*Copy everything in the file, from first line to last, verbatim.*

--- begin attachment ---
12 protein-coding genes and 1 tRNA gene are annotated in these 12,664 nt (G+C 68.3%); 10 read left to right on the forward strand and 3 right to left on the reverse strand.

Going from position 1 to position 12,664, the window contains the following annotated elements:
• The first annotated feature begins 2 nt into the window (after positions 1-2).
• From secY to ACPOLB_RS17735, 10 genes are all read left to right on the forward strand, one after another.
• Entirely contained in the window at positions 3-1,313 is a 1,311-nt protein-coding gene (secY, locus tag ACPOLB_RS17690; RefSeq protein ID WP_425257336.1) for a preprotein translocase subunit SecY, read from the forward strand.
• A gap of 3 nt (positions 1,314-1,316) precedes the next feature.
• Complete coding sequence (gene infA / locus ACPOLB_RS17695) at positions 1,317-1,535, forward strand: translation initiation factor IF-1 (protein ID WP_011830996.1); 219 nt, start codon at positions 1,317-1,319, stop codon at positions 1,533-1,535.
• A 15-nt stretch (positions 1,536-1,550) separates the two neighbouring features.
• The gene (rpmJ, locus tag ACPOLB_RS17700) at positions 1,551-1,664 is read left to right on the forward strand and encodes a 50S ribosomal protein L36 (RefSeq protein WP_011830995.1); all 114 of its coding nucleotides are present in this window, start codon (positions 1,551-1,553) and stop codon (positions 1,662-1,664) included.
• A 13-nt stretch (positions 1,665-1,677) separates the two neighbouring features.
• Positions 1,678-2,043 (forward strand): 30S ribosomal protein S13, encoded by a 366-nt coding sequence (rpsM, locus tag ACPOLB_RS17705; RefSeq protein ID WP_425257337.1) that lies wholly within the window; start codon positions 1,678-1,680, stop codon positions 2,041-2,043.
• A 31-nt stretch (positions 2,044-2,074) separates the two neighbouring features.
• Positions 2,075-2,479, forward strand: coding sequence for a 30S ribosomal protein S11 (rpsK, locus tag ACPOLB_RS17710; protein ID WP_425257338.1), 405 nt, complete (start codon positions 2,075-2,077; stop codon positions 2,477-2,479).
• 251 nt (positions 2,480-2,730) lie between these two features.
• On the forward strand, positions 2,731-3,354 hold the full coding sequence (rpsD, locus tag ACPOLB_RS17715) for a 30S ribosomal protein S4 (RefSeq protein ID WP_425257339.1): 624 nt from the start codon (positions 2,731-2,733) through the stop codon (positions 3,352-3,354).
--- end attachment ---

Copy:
12 protein-coding genes and 1 tRNA gene are annotated in these 12,664 nt (G+C 68.3%); 10 read left to right on the forward strand and 3 right to left on the reverse strand.

Going from position 1 to position 12,664, the window contains the following annotated elements:
• The first annotated feature begins 2 nt into the window (after positions 1-2).
• From secY to ACPOLB_RS17735, 10 genes are all read left to right on the forward strand, one after another.
• Entirely contained in the window at positions 3-1,313 is a 1,311-nt protein-coding gene (secY, locus tag ACPOLB_RS17690; RefSeq protein ID WP_425257336.1) for a preprotein translocase subunit SecY, read from the forward strand.
• A gap of 3 nt (positions 1,314-1,316) precedes the next feature.
• Complete coding sequence (gene infA / locus ACPOLB_RS17695) at positions 1,317-1,535, forward strand: translation initiation factor IF-1 (protein ID WP_011830996.1); 219 nt, start codon at positions 1,317-1,319, stop codon at positions 1,533-1,535.
• A 15-nt stretch (positions 1,536-1,550) separates the two neighbouring features.
• The gene (rpmJ, locus tag ACPOLB_RS17700) at positions 1,551-1,664 is read left to right on the forward strand and encodes a 50S ribosomal protein L36 (RefSeq protein WP_011830995.1); all 114 of its coding nucleotides are present in this window, start codon (positions 1,551-1,553) and stop codon (positions 1,662-1,664) included.
• A 13-nt stretch (positions 1,665-1,677) separates the two neighbouring features.
• Positions 1,678-2,043 (forward strand): 30S ribosomal protein S13, encoded by a 366-nt coding sequence (rpsM, locus tag ACPOLB_RS17705; RefSeq protein ID WP_425257337.1) that lies wholly within the window; start codon positions 1,678-1,680, stop codon positions 2,041-2,043.
• A 31-nt stretch (positions 2,044-2,074) separates the two neighbouring features.
• Positions 2,075-2,479, forward strand: coding sequence for a 30S ribosomal protein S11 (rpsK, locus tag ACPOLB_RS17710; protein ID WP_425257338.1), 405 nt, complete (start codon positions 2,075-2,077; stop codon positions 2,477-2,479).
• 251 nt (positions 2,480-2,730) lie between these two features.
• On the forward strand, positions 2,731-3,354 hold the full coding sequence (rpsD, locus tag ACPOLB_RS17715) for a 30S ribosomal protein S4 (RefSeq protein ID WP_425257339.1): 624 nt from the start codon (positions 2,731-2,733) through the stop codon (positions 3,352-3,354).